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Mayotte v. U.S. Bank National Association

United States Court of Appeals, Tenth Circuit

January 23, 2018

MARY M. MAYOTTE, Plaintiff - Appellant,
v.
U.S. BANK NATIONAL ASSOCIATION, As Trustee for Structured Asset Investment Loan Trust Mortgage Pass-Through Certificates, Series 2006-4; WELLS FARGO BANK N.A.; AMERICA'S SERVICING COMPANY, and All Persons or Entities Claiming any Legal or Equitable Right, Title, Estate, Lien or Interest in the Property Described in this Complaint Adverse to Plaintiff's Title, or any Cloud upon Plaintiff's Title Thereto; DEBRA JOHNSON, Public Trustee, Defendants - Appellees.

         Appeal from the United States District Court for the District of Colorado (D.C. No. 1:14-CV-03092-RBJ-CBS)

          John E. Campbell, Campbell Law LLC, St. Louis, Missouri, for Plaintiff-Appellant.

          Jessica E. Yates, Snell & Wilmer LLP, Denver, Colorado (Allison L. Gambill, on the briefs) for Defendants-Appellees.

          Before HARTZ, HOLMES, and BACHARACH, Circuit Judges.

          HARTZ, Circuit Judge.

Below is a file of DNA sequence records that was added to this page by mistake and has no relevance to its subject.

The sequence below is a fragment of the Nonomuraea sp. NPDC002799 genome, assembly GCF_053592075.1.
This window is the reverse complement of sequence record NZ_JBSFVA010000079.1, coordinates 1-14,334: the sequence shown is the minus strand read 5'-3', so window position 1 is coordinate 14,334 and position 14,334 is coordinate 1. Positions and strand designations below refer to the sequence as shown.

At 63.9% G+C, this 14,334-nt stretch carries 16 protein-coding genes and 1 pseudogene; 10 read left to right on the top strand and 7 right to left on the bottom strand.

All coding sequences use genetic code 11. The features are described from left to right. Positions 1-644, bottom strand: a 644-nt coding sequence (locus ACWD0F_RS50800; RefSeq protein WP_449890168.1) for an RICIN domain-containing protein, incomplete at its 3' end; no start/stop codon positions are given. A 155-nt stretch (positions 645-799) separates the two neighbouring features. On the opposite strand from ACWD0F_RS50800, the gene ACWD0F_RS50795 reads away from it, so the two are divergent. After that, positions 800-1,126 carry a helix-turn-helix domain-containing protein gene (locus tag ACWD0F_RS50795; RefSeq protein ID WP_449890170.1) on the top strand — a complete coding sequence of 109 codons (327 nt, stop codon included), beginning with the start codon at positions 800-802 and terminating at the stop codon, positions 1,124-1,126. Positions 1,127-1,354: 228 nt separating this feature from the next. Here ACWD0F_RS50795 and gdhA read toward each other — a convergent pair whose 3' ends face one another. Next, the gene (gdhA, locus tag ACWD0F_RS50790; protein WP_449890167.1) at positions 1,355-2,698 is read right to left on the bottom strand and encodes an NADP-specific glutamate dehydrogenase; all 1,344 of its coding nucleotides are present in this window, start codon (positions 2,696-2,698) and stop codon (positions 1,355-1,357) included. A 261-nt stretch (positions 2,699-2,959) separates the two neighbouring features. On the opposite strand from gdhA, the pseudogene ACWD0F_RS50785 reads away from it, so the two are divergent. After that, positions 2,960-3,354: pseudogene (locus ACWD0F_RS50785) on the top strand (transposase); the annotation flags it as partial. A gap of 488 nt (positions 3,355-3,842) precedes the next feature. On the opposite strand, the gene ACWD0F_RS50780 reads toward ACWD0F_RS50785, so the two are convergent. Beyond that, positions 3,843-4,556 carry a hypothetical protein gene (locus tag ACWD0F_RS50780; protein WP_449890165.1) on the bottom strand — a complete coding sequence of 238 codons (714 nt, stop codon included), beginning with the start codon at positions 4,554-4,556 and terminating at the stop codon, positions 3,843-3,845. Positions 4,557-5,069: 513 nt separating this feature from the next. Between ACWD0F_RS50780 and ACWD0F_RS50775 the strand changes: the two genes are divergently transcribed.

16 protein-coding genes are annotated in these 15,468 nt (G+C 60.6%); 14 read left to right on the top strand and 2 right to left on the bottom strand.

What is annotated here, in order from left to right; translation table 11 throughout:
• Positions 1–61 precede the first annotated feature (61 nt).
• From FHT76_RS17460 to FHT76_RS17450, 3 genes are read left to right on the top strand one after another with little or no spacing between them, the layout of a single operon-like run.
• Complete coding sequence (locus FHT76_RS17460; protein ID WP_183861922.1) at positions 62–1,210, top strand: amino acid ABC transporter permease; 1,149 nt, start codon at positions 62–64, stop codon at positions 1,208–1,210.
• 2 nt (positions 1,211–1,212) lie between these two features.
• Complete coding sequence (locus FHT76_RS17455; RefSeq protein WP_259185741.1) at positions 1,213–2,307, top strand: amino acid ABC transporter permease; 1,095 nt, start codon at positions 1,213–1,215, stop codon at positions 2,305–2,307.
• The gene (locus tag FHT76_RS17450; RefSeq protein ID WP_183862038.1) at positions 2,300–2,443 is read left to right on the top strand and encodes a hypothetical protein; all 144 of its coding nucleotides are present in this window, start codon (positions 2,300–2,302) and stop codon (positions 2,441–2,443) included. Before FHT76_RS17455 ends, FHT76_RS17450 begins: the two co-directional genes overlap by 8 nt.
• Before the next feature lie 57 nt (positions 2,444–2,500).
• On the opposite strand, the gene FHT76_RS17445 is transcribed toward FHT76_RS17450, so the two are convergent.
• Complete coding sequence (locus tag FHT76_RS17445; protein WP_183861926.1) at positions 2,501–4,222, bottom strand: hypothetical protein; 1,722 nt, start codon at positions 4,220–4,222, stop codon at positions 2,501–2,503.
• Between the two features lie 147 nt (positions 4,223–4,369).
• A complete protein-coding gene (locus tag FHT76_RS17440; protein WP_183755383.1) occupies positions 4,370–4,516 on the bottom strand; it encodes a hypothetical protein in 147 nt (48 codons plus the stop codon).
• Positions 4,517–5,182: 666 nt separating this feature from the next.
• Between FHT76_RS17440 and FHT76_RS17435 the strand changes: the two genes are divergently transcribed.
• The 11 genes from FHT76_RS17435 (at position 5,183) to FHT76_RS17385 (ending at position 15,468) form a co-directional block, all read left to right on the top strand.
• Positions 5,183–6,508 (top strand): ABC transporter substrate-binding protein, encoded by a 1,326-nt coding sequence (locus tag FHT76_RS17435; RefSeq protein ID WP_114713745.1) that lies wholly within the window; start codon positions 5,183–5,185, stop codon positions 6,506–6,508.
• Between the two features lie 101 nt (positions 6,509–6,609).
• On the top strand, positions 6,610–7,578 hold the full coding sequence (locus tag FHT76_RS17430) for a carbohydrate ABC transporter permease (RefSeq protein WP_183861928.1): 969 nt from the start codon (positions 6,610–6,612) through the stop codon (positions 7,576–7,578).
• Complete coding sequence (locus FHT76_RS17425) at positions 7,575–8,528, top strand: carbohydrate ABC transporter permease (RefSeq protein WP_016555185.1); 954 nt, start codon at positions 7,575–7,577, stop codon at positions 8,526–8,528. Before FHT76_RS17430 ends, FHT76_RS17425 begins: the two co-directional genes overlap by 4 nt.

On this appeal the parties have asked us to determine how, or even whether, an important-but subtle and often confusing-doctrine limiting federal-court jurisdiction should apply to a unique Colorado procedure for "nonjudicial" foreclosure of mortgages. The jurisdictional doctrine is the Rooker-Feldman doctrine, which forbids lower federal courts from reviewing state-court civil judgments. Colorado's unique procedure is Colorado Rule of Civil Procedure 120, which requires creditors pursuing nonjudicial foreclosure to first obtain a ruling by a Colorado trial court that there is a reasonable probability that a default exists. See generally Andrea Bloom, Foreclosure by Private Trustee: Now Is the Time for Colorado, 65 Denv. U. L. Rev. 41, 51, 56 (1988) (Bloom). As it turns out, we need not decide whether the Rooker-Feldman doctrine bars a federal-court challenge to a Rule 120 proceeding or ruling. We hold only that the federal-court suit before us is not barred by the Rooker-Feldman doctrine because none of the claims (at least none pursued on appeal) challenge the Rule 120 proceedings or seek to set aside the Rule 120 ruling. We leave for the district court on remand to consider what effect, if any, the Rule 120 ruling may have on this case under state-law doctrines of claim and issue preclusion.